The Struggles of John Brown Russwurm: The Life and Writings of a Pan-Africanist Pioneer, 1799-1851
By Winston James
“If I know my own heart, I can truly say, that I have not a selfish wish in placing myself under the patronage of the [American Colonization] Society; usefulness in my day and generation, is what I principally court.”
“Sensible then, as all are of the disadvantages under which we at present labour, can any consider it a mark of folly, for us to cast our eyes upon some other portion of the globe where all these inconveniences are removed where the Man of Colour freed from the fetters and prejudice, and degradation, under which he labours in this land, may walk forth in all the majesty of his creation- a new born creature- a Free Man!”
– John Brown Russwurm, 1829.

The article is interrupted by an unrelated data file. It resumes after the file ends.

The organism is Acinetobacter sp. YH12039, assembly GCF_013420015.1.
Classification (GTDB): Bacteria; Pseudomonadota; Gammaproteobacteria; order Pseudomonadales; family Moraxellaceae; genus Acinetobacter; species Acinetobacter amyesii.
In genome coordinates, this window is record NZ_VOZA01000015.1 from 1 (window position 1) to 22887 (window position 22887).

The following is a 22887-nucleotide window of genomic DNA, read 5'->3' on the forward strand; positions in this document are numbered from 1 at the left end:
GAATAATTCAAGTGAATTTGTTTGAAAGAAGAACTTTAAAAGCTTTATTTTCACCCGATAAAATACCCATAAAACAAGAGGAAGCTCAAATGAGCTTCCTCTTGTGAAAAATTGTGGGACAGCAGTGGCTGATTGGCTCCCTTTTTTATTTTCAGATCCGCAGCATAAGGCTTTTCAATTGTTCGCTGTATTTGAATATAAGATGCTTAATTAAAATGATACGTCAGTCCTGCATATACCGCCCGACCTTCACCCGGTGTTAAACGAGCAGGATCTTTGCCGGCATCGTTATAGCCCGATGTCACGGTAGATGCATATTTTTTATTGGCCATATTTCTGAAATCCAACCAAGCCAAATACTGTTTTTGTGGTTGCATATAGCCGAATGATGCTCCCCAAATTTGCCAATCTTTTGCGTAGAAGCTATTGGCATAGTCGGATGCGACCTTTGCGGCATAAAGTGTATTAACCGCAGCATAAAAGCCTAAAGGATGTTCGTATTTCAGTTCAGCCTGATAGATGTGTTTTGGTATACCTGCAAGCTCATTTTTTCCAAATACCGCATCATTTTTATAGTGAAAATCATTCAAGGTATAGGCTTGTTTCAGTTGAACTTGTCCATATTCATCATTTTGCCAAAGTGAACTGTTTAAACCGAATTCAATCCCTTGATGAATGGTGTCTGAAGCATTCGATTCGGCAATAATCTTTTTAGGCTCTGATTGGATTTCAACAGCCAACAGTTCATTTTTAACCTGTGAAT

John Brown Russwurm (1799-1851) is almost completely missing from the annals of the Pan-African movement, despite the pioneering role he played as an educator, abolitionist, editor, government official, emigrationist and colonizationist. Russwurm’s life is one of “firsts”: first African American graduate of Maine’s Bowdoin College; co-founder of Freedom’s Journal, America’s first newspaper to be owned, operated, and edited by African Americans; and, following his emigration to Africa, first black governor of the Maryland section of Liberia. Despite his accomplishments, Russwurm struggled internally with the perennial Pan-Africanist dilemma of whether to go to Africa or stay and fight in the United States, and his ordeal was the first of its kind to be experienced and resolved before the public eye.
Pan-Africanism and East African integration
By Joseph S. Nye Jr
One of the most interesting developments in international politics since the end of the Second World War has been the attempt to integrate the sovereign states of Europe into some form of larger unity. It is not surprising that both scholars and statesmen from other areas of the world have begun to make generalizations about regional integration based largely on the European experience.